Adapting to disaster at Bluebell Hill Farm at Burrell Creek

Karen and Ian Gilbert in front of the large horse sculpture which attracts much interest at Bluebell Hill Farm.
Karen and Ian Gilbert in front of the large horse sculpture which attracts much interest at Bluebell Hill Farm.

It is hard to miss the big black horse at the entrance of Bluebell Hill Farm at Burrell Creek.

The metal sculpture certainly piques your interest as to what lays beyond the farm gates.

As it turns out, this is no ordinary farm.

Karen and Ian Gilbert purchased the property about two years ago with the intention to farm cattle.

Ian is an experienced farmer originally from Gloucester who met Karen, a nurse from the Northern Beaches of Sydney, three years ago.

Before their wedding the couple escaped the city to start a new life and a hobby farm on the 100 acre property.

Unfortunately it wasn't long before the lush green countryside, that had reminded Karen so much of her native England, turned brown and the realities of rural living kicked in for this city girl.

"It all went south," Karen said.

The drought was making cattle farming nearly impossible.

"We were spending $150 a day feeding the cattle," Karen said.

The pair knew they needed to diversify in order to make ends meet.

The couple listed the farm with the Youcamp website which links campers with private property camping around Australia.

On their beautiful property they were able to offer visitors a meadow surrounded by Bo Bo Creek as well as an enchanted forest, a magical cheese n' wine tree and even a koala trail.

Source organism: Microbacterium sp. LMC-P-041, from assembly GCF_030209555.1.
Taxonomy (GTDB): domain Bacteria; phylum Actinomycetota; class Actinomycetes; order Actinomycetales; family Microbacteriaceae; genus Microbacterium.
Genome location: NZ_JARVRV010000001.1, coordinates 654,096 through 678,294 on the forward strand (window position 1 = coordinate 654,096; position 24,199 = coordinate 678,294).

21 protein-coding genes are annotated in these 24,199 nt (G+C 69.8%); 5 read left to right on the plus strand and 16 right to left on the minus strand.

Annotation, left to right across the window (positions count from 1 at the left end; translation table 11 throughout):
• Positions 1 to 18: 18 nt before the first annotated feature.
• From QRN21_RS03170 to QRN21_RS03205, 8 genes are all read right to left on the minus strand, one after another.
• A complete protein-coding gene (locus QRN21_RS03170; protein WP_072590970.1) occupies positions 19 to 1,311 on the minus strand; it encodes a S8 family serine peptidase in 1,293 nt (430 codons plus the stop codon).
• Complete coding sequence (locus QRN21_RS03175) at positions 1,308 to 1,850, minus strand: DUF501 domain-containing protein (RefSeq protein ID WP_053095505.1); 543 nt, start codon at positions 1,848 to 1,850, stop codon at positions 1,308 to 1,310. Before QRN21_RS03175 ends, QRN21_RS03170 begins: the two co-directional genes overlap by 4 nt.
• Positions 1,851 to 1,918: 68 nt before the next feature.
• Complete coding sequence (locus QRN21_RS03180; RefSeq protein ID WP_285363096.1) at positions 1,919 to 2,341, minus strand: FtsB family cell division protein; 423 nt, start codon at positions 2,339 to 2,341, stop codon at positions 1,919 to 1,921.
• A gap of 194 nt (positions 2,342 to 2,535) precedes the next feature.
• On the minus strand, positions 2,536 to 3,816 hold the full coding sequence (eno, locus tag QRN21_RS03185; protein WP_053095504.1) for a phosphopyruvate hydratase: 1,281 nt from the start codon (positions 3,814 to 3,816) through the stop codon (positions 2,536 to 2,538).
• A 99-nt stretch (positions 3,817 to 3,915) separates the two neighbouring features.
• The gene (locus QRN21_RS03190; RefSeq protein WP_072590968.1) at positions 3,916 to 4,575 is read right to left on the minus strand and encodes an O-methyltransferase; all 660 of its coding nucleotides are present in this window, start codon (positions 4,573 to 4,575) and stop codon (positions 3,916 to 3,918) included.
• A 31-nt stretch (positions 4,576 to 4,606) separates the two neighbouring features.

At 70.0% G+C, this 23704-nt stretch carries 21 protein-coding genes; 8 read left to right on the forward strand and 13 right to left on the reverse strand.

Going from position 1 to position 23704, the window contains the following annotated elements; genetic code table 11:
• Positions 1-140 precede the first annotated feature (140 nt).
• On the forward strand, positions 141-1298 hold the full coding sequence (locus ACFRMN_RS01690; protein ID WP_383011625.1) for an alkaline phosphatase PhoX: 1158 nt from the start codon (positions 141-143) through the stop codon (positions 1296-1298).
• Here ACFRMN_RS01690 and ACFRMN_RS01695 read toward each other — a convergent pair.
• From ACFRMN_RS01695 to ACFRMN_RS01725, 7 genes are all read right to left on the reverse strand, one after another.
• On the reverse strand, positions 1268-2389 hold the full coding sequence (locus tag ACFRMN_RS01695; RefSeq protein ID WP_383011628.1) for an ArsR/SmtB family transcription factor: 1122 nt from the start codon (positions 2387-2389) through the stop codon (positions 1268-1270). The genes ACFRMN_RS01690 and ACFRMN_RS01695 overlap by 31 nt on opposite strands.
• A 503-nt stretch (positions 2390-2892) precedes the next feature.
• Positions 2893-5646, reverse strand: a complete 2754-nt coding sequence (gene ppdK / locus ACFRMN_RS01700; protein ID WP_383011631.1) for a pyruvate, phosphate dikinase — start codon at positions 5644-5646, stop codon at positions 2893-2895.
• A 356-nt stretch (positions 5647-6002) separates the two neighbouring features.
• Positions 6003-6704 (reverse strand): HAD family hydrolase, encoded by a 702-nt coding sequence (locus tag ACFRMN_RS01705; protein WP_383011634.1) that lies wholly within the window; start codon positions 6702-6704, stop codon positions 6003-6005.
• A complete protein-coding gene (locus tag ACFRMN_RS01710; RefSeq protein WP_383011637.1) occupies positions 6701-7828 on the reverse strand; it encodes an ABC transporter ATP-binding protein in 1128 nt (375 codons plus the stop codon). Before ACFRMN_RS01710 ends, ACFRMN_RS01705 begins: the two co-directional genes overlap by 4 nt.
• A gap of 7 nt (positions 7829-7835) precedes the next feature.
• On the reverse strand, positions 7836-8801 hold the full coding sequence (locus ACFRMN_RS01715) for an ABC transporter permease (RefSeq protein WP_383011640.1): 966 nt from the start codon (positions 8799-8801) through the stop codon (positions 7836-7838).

They soon got happy campers and five star reviews for their efforts.

They also opened the land to horse agistment and Karen, who as well as being a nurse has a background in classical ballet, Pilates and wellness, was able to start offering fitness classes at nearby Tinonee.

But then came the bushfires which ravaged the region.

While the farm escaped the November 2019 fires, it didn't escape a fire four days before Christmas.

The machinery shed was lost along with all equipment, tools and most of Karen's personal belongings including mementos of her children.

"It was a nightmare," she admits.

Then came COVID.

"We're just getting started again now," said Karen last week.

The couple are confident the shed will be rebuilt in time for Christmas and future plans include hiring it out, possibly to artists.

They also hope to open a produce store and a coffee shop.

Karen is now offering her fitness classes at the farm three times a week which are proving popular.

There is no doubt she and Ian are determined to keep the dream alive.

"We nearly gave up," said Karen.

"But we thought 'no, we're going to do this!"

Karen is also keen to prove people wrong who called her a 'concrete cowboy' because she's from the city.

"I had no knowledge of farming whatsover," she admits.

"But I've learned so much in the last couple of years."

And if you're wondering about the metal horse, Karen and Ian purchased it in Tamworth. It was a bit run down and in need of some care but Karen and Ian breathed new life into it.

Just like Bluebell Hill Farm.

You can find out more about Bluebell Hill Farm or follow Karen's blog at The farm is also on Facebook.